guardian.co.uk/commentisfree … uppet-city
The bankers lied. And Darling, a mere puppet on their string, knows it
11 March 2010
**Simon Jenkins **
Britain has paid a horrific price for allowing the City to dictate credit policy. Yet there is no inquiry, no questioning, only silence
Still no inquiry. Still no answers. A trillion pounds has been devoted over the past 18 months to protect Britain’s financial system from alleged Armageddon, with not a murmur of value for money. This stupefying sum is more than has ever been spent on any project by any government in British history.
We know where the money came from but we do not know if it was necessary, nor who now has it. We know only that, a year on, Britain is experiencing a worse recession than any comparable country. The lack of accountability, the sheer lack of curiosity from the political community, is amazing.
The nearest to an explanation came from the man responsible, Alistair Darling, on Michael Cockerell’s recent BBC documentary on the Treasury. If he had not acted in October 2008 as he did, Darling asserted, “the bank doors couldn’t have opened, cash machines wouldn’t have functioned. All over the world people wouldn’t have got money”. Who says?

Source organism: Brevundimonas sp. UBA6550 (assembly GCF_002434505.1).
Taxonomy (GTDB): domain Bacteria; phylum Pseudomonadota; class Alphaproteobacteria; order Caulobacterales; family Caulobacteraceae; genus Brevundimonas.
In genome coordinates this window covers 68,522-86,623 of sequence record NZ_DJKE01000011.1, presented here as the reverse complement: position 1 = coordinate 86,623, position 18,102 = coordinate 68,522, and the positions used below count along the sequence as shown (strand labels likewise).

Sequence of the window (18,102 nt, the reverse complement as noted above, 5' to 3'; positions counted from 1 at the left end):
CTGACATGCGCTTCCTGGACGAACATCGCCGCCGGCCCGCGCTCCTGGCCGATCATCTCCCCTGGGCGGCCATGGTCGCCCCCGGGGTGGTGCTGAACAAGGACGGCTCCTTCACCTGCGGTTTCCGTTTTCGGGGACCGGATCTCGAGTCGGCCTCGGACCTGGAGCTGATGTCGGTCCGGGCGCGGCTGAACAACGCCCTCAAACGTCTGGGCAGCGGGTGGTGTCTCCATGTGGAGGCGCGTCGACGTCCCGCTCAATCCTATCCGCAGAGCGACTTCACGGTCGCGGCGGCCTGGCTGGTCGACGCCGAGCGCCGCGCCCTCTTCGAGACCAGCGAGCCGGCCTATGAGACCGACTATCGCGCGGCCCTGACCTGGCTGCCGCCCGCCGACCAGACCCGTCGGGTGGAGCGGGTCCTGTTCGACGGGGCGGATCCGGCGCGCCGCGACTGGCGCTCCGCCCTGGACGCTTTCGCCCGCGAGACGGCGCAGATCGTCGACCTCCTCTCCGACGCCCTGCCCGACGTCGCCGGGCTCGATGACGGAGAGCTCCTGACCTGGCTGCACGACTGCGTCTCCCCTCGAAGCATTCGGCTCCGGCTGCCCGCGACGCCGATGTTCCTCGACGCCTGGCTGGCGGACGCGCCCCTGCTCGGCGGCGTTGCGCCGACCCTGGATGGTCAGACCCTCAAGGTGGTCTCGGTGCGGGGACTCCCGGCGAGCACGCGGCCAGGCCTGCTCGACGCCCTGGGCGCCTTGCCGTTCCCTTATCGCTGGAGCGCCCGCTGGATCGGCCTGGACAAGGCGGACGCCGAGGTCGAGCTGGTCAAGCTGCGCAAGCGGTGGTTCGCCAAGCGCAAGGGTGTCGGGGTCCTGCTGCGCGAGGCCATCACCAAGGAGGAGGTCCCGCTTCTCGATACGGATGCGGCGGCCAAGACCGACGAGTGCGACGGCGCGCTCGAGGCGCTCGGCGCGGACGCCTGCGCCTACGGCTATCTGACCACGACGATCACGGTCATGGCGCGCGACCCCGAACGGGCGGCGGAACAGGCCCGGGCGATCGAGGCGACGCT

The reality is that at the time, a year after Northern Rock and with Lloyds/HBOS and RBS faltering in the wake of the Lehman Brothers collapse, Whitehall was in policy turmoil. Every option was in the air. Darling and his patron, Gordon Brown, were in perpetual conclave with advisers such as Lord Myners and Lady Vadera and Downing Street’s “UBS mafia”. Calls were coming from important City figures saying such things as, “We can’t go on beyond lunchtime … Give us the money”.
Faced with a global asset bubble of some $290 trillion about to burst, a frantic Darling started throwing millions, then billions, then a trillion at underpinning the banks’ near worthless “casino” debts. He never spent such money on indebted homeowners or indebted manufacturers or indebted African states. He did it to banks because they told him they were too big to fail. Advised by bankers, surrounded by bankers, obsessed with bankers, Darling paid.
A trillion pounds has been devoted over the past 18 months to protect Britain’s financial system from alleged Armageddon, with not a murmur of value for money. This stupefying sum is more than has ever been spent on any project by any government in British history.
We know where the money came from but we do not know if it was necessary, nor who now has it.
My view is that these bailouts ultimately go to the owners of property by protecting their wealth. You give the banks a trillion, but you might save/preserve five trillion in private wealth, by preventing a collapse in commercial and residential property values caused by failed banks.
The people who are really burned by these bailouts are non property owners who wind up paying higher taxes to pay for them, just to keep property prices unaffordable and to prevent the free market from operating as intended.